Unreal's Kinda Guy: A.J. Jacobs, A Human Guinea Pig


Who has two thumbs and agreed to pose nude for Esquire (as an experiment, of course)? This guy! - COURTESY OF SIMON & SCHUSTER
  • Courtesy of Simon & Schuster
  • Who has two thumbs and agreed to pose nude for Esquire (as an experiment, of course)? This guy!
A.J. Jacobs, the quirky Jew who lived biblically for a year (and lived to tell) and read the entire encyclopedia (see above parentheses), visits the St. Louis Jewish Book Festival Tuesday to pimp his new project, The Guinea Pig Diaries, My Life as an Experiment.

Dude is a writer for Esquire who not only gets to turn a lot of his magazine work into book fodder, but gets paid to do things like outsource his life to a pair of Indian assistants.

No, really. It's in there, along with essays about the trials and tribulations of practicing something called Radical Honesty and what it's like to get nude for a photo shoot.

Unreal quite enjoyed the book, not only for Jacobs' smart sense of humor but for his breezy, hey-if-you've-got-five-minutes-in-the-pooper-ponder-this-for-a-second-willya sorta tone.

Btw, bathroom reading is something Jacobs can appreciate. Keep going. 

Unreal: Are you wearing pajamas?
A.J. Jacobs: [Laughs]. No, I'm going formal. I'm in a T-shirt and jeans.

In this awesome recession we have going on right now, I feel like you're going to make a lot of people jealous with this book. I mean, you are basically making a living sending lots of e-mails, posting ads on Internet dating sites and, um, outsourcing your job.
{Laughs]. Well, I have to say I feel quite lucky to be able to make a living this way. I am blessed as they say in The Bible.

I'm sure it was flattering when Mary Louise Parker said you should pose naked in Esquire. Were you disturbed when your wife agreed?
Oh! More than a little! I was completely disturbed. It was horrible.

Is the portrait hanging in your living room?
Actually Esquire made up a little mock cover and put my nakedness on it. So we do have that, but not in the living room. We don't want to scare our guests.

Well, I'm going to be, what do you call it, radically honest. I liked it a lot better than the ones I found of you on Google images.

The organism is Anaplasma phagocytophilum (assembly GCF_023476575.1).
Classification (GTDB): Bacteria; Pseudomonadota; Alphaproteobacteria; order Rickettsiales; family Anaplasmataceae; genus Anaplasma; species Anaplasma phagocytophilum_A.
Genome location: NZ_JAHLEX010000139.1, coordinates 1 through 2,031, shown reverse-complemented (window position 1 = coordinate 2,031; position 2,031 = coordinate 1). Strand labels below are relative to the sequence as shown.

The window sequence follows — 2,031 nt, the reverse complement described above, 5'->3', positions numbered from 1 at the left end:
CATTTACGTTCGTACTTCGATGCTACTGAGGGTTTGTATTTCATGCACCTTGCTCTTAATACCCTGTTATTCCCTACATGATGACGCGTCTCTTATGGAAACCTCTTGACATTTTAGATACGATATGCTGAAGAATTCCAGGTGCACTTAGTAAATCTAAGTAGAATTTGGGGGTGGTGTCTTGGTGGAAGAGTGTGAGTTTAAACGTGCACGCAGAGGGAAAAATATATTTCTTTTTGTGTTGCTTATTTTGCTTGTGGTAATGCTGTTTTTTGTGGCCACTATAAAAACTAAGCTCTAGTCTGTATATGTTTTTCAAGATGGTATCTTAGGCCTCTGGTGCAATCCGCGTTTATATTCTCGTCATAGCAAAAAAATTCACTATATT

[Laughing]. Well thank you that's very flattering.

Speaking of being radically honest, who footed the $1400 a month bill to outsource your life?
That was Esquire.

OMG. As a fellow journalist, I'm outraged - I mean that's like AIG, fuck-you money.
[Laughing]. I don't think journalism comes close to AIG money. I think our annual budget is like the croutons budget for their cafeteria.

OK you and I both know this question is gay, but readers will want to know what your favorite experiment was.
[Laughing]. I loved the George Washington experiment because it was fascinating to read about his 110 rules of life, which were all about great values like respect and self-discipline and also not adjusting your private parts in public. That is literally rule number-two in his 110 rules of life. It's literally, don't adjust your crotch in a public place. That's solid advice. It has served me well.

I'm glad you brought this up, because in a radically honest sort of way, dressing up like George Washington sounded like what Brad Blanton [the founder of Radical Honesty] would call a dipshit idea.
[Laughs]. I didn't know much about him, so it was a crash course in George Washington, and I learned that this one biographer went through his receipts and found a prescription for Spanish fly which he claims George Washington used as a primitive form of Viagra. This is the kind of stuff I did not know. I say in the book that if it's true, then the Washington Monument is the most ironic monument in the world.

What experiments didn't make it into the book?
I do get suggestions from people, which I like, and a few people recommended that I do all the positions in the Kama Sutra, which Julie, my wife, said, No, thank you. I will say, I'm OK with that, because I thought it would require flexibility. Another one I wanted to do but again Julie nixed: I'm interested in how technology affects human interactions and so I wanted to take it to the extreme and and have no face-to-face contact for a month and do everything through email, text messaging, and so on, but Julie said, No, we have our niece's bat mitzvah and you're not going to Skype your way to the table. So that one never took off.

Too bad. That sounds good.
You're welcome to do it. I'm definitely not doing it.

Wow, you really are whipped. (See, "Whipped.") Speaking of that chapter, I wish we could have  learned more about sitting and peeing, German-style.
Ha! Well, I'm glad you asked. I've had lots of men actually talk to me about that. I think the practice is more widespread than is actually acknowledged.

Really. So be radically honest, though: Why didn't you elaborate on this important topic? [Laughing]. I'm not sure. If I had known the interest was so keen I guess I would've. I've had some people say they like to sit while peeing. And yeah, I mean, you get to read a very short article; it's much shorter than your average, but you still get something done. Although, now that I think about that, it conflicts with my experiment on not multi-tasking.

You really do sound like a guy who read the entire encyclopedia.
In what way?

Your voice.
I do have an interesting voice. For my new book I'm trying to be the healthiest man alive. As part of that, I'm going to try to change the way I breathe and the way I talk. So maybe the next time you talk to me I'll sound like James Earl Jones.

But for now people can hear you tomorrow in St. Louis?
Yes. The Jewish Book Festival. 1 pm. At the St. Louis JCC.

Have a good trip.
Thanks. I had a fun time talking to you. Radically honest.


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